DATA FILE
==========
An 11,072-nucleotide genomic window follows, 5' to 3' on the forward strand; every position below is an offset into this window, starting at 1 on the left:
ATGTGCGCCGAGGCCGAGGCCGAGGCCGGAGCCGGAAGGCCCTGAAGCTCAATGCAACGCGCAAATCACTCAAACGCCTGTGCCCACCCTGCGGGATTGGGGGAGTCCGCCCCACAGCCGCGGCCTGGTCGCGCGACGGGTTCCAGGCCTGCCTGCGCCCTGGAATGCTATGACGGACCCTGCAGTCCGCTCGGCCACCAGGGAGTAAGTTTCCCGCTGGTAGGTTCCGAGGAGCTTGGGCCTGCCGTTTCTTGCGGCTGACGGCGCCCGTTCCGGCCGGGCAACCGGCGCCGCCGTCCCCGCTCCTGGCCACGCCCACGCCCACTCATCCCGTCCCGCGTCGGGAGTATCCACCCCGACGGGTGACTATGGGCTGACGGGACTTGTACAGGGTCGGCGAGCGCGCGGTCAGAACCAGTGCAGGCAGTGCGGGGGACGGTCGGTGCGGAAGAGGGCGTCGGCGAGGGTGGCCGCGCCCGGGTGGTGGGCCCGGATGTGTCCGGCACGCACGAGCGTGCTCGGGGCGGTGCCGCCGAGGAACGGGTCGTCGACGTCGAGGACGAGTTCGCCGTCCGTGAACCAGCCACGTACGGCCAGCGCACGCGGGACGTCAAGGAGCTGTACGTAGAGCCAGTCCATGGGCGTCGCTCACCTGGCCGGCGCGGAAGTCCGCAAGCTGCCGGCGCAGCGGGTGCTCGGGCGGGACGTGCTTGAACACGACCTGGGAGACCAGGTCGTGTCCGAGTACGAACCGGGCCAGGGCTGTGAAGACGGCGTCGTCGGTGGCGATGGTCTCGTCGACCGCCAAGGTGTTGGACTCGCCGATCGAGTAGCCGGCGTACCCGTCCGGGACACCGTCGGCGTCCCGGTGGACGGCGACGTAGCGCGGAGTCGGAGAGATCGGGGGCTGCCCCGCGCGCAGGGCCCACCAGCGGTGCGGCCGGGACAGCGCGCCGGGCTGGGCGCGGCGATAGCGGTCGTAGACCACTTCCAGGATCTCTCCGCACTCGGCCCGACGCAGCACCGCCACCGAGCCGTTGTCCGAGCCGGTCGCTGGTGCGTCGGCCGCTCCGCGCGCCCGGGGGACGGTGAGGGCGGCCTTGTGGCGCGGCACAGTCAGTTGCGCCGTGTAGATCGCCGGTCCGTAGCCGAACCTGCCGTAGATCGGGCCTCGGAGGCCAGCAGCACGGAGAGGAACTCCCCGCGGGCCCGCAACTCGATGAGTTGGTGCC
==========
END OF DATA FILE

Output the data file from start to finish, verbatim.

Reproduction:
An 11,072-nucleotide genomic window follows, 5' to 3' on the forward strand; every position below is an offset into this window, starting at 1 on the left:
ATGTGCGCCGAGGCCGAGGCCGAGGCCGGAGCCGGAAGGCCCTGAAGCTCAATGCAACGCGCAAATCACTCAAACGCCTGTGCCCACCCTGCGGGATTGGGGGAGTCCGCCCCACAGCCGCGGCCTGGTCGCGCGACGGGTTCCAGGCCTGCCTGCGCCCTGGAATGCTATGACGGACCCTGCAGTCCGCTCGGCCACCAGGGAGTAAGTTTCCCGCTGGTAGGTTCCGAGGAGCTTGGGCCTGCCGTTTCTTGCGGCTGACGGCGCCCGTTCCGGCCGGGCAACCGGCGCCGCCGTCCCCGCTCCTGGCCACGCCCACGCCCACTCATCCCGTCCCGCGTCGGGAGTATCCACCCCGACGGGTGACTATGGGCTGACGGGACTTGTACAGGGTCGGCGAGCGCGCGGTCAGAACCAGTGCAGGCAGTGCGGGGGACGGTCGGTGCGGAAGAGGGCGTCGGCGAGGGTGGCCGCGCCCGGGTGGTGGGCCCGGATGTGTCCGGCACGCACGAGCGTGCTCGGGGCGGTGCCGCCGAGGAACGGGTCGTCGACGTCGAGGACGAGTTCGCCGTCCGTGAACCAGCCACGTACGGCCAGCGCACGCGGGACGTCAAGGAGCTGTACGTAGAGCCAGTCCATGGGCGTCGCTCACCTGGCCGGCGCGGAAGTCCGCAAGCTGCCGGCGCAGCGGGTGCTCGGGCGGGACGTGCTTGAACACGACCTGGGAGACCAGGTCGTGTCCGAGTACGAACCGGGCCAGGGCTGTGAAGACGGCGTCGTCGGTGGCGATGGTCTCGTCGACCGCCAAGGTGTTGGACTCGCCGATCGAGTAGCCGGCGTACCCGTCCGGGACACCGTCGGCGTCCCGGTGGACGGCGACGTAGCGCGGAGTCGGAGAGATCGGGGGCTGCCCCGCGCGCAGGGCCCACCAGCGGTGCGGCCGGGACAGCGCGCCGGGCTGGGCGCGGCGATAGCGGTCGTAGACCACTTCCAGGATCTCTCCGCACTCGGCCCGACGCAGCACCGCCACCGAGCCGTTGTCCGAGCCGGTCGCTGGTGCGTCGGCCGCTCCGCGCGCCCGGGGGACGGTGAGGGCGGCCTTGTGGCGCGGCACAGTCAGTTGCGCCGTGTAGATCGCCGGTCCGTAGCCGAACCTGCCGTAGATCGGGCCTCGGAGGCCAGCAGCACGGAGAGGAACTCCCCGCGGGCCCGCAACTCGATGAGTTGGTGCC